On an August afternoon in a city thousands of miles from home,
a U.S. diplomat sat within the secure confines of his Embassy office preparing
to write up his weekly summary report, while sounds of sporadic gunfire
reverberated from the surrounding mountains into the bustling streets and
bazaars outside. It was a typical scene, except this time the diplomat
decided to include in his communiqué‚ a rather provocative idea
that would capture more attention than usual back in Washington, D.C. It
would, in fact, help push his obscure, low-level assignment all the way
to the forefront of the Cold War. The overthrow of the country's communist
leadership, he wrote, "could well have positive repercussions for the U.S.
throughout the Third World by demonstrating that our adversaries’ view
of the ‘inevitable course’ of history is not necessarily accurate."(1)
The year was 1979. The country, of course, was Afghanistan.
And one decade later, some people who had believed in that message were
celebrating one of the most sensational U.S. victories in the history of
the Cold War: the withdrawal of 100,000 demoralized Soviet troops from
Afghanistan, marking the first time that the Red Army had withdrawn under
fire from a nation it had occupied since World War II. The Afghan socialist
revolution, it seemed, had failed.
At the headquarters of the Central Intelligence Agency
(CIA), Director William Webster and his euphoric "Afghan Team" toasted
ten years of effort and a multi-billion dollar project to support the anti-communist,
Muslim Afghan rebels, in what had become the CIA’s largest and "most successful"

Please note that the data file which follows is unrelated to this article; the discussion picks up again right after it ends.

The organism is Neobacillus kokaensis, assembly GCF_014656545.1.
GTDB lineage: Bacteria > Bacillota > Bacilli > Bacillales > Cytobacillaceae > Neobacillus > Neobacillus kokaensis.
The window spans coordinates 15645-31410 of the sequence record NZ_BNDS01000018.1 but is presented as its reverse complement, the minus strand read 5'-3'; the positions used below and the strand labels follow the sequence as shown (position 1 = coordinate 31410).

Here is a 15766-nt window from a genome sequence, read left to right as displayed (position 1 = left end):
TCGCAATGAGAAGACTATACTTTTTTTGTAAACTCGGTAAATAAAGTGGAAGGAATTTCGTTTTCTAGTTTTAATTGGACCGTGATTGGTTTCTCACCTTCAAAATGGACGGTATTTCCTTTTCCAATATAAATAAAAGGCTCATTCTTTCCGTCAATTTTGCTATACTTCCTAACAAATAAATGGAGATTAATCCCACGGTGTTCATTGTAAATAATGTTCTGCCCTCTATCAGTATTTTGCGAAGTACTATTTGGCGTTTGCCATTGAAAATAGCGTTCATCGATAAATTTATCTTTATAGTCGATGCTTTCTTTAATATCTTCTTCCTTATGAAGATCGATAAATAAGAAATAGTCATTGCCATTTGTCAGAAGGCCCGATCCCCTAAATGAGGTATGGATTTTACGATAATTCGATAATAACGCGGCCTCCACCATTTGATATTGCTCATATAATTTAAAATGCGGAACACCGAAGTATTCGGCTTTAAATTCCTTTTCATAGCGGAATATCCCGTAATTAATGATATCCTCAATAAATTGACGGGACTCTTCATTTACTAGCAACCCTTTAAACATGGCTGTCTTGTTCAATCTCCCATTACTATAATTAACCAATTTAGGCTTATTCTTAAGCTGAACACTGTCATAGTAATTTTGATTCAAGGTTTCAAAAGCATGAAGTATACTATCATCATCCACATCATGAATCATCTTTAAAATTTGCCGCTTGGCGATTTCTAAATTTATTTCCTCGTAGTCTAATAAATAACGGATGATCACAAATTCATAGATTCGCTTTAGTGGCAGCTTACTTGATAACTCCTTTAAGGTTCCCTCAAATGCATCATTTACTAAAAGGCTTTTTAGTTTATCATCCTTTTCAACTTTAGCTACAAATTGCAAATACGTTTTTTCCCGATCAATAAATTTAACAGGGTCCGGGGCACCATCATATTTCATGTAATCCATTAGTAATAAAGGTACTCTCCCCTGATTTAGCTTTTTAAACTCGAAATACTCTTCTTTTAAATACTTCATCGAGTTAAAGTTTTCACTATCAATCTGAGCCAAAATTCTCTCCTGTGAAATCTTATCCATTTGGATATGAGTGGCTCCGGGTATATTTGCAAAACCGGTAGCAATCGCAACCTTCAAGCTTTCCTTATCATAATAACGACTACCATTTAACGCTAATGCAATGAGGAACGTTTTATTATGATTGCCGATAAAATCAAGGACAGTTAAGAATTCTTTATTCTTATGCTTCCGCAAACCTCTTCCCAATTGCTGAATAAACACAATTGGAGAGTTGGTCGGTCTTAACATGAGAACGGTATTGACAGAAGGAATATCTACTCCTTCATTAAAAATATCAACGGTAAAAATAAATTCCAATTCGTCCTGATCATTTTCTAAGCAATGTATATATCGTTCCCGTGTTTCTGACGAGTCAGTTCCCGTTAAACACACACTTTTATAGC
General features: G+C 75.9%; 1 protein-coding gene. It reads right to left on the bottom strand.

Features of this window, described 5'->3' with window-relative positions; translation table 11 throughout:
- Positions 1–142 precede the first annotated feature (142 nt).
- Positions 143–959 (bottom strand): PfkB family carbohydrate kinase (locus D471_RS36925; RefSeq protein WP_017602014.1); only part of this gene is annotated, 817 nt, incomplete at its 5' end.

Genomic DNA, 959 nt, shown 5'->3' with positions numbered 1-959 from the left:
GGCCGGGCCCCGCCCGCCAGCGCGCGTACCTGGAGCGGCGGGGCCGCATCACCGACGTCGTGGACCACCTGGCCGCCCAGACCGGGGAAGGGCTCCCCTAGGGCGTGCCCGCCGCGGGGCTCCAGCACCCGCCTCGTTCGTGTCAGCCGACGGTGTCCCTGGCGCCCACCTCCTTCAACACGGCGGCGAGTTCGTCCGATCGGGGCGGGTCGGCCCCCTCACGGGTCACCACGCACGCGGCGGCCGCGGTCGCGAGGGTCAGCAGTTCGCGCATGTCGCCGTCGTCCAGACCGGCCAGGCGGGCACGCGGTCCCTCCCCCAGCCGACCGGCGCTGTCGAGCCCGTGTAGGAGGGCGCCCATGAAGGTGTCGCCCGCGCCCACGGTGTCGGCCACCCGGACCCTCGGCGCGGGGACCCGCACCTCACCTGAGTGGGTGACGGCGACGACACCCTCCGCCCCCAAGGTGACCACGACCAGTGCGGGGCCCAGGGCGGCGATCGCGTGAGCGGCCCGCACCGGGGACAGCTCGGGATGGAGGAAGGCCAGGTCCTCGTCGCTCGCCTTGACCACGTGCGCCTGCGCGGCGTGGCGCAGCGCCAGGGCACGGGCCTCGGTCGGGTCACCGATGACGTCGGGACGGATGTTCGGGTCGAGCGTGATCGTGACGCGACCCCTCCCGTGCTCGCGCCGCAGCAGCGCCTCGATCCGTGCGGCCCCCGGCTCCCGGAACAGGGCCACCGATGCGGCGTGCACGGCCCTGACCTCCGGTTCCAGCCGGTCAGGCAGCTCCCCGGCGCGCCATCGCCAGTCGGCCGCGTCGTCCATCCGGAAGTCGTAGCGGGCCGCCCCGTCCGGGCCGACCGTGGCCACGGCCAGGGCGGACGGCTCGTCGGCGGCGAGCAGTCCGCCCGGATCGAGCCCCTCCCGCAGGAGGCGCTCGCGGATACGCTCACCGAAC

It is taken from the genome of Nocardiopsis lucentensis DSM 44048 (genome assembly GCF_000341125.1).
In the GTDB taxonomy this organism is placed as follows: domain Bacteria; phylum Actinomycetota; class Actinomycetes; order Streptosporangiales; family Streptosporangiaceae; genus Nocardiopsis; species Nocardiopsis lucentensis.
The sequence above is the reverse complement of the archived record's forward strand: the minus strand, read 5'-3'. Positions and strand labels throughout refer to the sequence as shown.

covert operation ever. On Capitol Hill, Congressman Charles Wilson (D-Texas),
a legislative champion of the anti-Soviet guerrillas, boasted that the
United States had learned in Afghanistan that it "could reverse Soviet
influence anywhere in the world." And at the White House, President George
Bush hailed the withdrawal as a "watershed" in U.S.-Soviet relations.
Six thousand miles away from the celebrations, however,
the war in Afghanistan raged on. Washington and Moscow’s clients, using
U.S. and Soviet-supplied weapons, continued their internecine struggle
for power, adding more civilian casualties to the 1 million who had already
died. Although peace had broken out between the superpowers, the legacy
of their long and bitter rivalry lived on in the rocket-prone city of Kabul,
Pakistan’s crowded refugee camps and the war-ravaged villages in the Hindu
The Relevance of Afghanistan
How is it that this underdeveloped, tribal-based country, tucked deep
inside the rugged crossroads of Asia and deemed strategically insignificant
by the United States for decades, became a battleground for the bloodiest
superpower proxy war of the 1980s?
What stimulated the United States to develop a sophisticated
insurgency support operation for a rebellion led by Islamic religious leaders
and fought by mountain tribesmen? What was the nature of the debate among
U.S. officials and congressmen as to what the rebels, beset with ethnic,
tribal and personal rivalries, could accomplish against the armed forces
of the Soviet Union? What effect did this war have on Pakistan, the most
important U.S. ally in South Asia, which played a crucial role in the war
by providing sanctuary for the rebels and 3 million Afghan refugees? And
what lessons have the U.S. intelligence and defense communities drawn from
the Afghan conflict and applied to the emerging U.S. strategic doctrine